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Bill to help businesses raise cash moves ahead

U.S. House of Representatives passes bill, sponsored by U.S. Rep. Anna Eshoo, that would raise limit for 'mini-offerings'

A bill that aims to help small businesses amass capital and go public overwhelmingly passed the House of Representatives Wednesday morning.

The bill, introduced by Rep. David Schweikert, R-Arizona, and sponsored by U.S. Rep. Anna Eshoo, D-Menlo Park, seeks to increase the amount of money a small business can raise under SEC Regulation A from $5 million to $50 million.

The provision, adopted during the Great Depression, governs offerings for small businesses and simplifies the registration requirements. The $5 million limit was set in 1992. Proponents of the bill, including Rep. Eshoo, have argued that this limit no longer suffices.

The bill, known as the Small Company Capital Formation Act, passed 421-1 Wednesday in the House of Representatives. During the hearing, Rep. Eshoo, whose district includes the high-tech communities of Palo Alto, Menlo Park and Mountain View, said the legislation is an important step toward supporting innovation in America.

"This is an important way to facilitate capital formation, which is one of the important pillars of the national economy," Eshoo said. "My congressional district, which is Silicon Valley, is the innovation hub of our nation and it thrives on capital formation."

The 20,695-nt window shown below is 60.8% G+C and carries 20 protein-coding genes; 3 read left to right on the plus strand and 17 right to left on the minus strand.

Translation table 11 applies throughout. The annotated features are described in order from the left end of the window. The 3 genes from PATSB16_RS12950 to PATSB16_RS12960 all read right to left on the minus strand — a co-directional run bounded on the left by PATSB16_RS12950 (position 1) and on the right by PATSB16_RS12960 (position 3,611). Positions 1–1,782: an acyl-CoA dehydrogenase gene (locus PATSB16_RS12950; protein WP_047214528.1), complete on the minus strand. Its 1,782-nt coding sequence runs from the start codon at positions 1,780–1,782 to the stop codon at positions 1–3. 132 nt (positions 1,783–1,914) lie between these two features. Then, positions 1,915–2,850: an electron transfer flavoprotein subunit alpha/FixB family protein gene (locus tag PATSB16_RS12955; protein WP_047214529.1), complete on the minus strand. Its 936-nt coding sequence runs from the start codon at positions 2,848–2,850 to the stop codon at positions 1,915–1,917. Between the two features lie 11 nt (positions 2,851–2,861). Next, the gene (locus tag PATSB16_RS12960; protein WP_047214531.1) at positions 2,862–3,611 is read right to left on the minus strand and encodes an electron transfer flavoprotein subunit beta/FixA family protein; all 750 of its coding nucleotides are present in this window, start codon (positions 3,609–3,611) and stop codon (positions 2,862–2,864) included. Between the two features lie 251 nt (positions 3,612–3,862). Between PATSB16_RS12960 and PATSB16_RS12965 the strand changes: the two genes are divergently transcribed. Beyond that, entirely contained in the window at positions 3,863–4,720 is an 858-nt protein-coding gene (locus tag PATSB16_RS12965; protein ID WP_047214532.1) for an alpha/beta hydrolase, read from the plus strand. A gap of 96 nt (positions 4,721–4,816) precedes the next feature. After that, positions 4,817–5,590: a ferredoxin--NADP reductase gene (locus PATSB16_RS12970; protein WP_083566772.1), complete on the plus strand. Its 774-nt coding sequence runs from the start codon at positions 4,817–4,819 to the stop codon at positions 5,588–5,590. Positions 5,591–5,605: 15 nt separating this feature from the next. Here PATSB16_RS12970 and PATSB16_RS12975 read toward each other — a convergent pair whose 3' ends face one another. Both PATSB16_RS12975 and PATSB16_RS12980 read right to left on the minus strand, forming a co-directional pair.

In December, Rep. Eshoo testified in front of the House Committee on Financial Services and argued that the existing $5 million limit is too small to be useful for most companies. At the same time, she said, the threshold for going through an initial public offering remains out of reach for most small businesses. This leaves many businesses with few options for raising capital, she said.

She noted that two local companies, Silicon Valley Bank and the law firm Wilson Sonsini Goodrich and Rosati, have more than 9,000 private companies as their clients between them. These companies, she said, either need or will need an infusion of public capital.

"Regulation A will allow companies to seek small infusions of funds as they go along and investors can demonstrate their confidence with their checkbooks," Eshoo said at the December hearing. "Without this access to public-capital markets, good ideas are withering on the vine."

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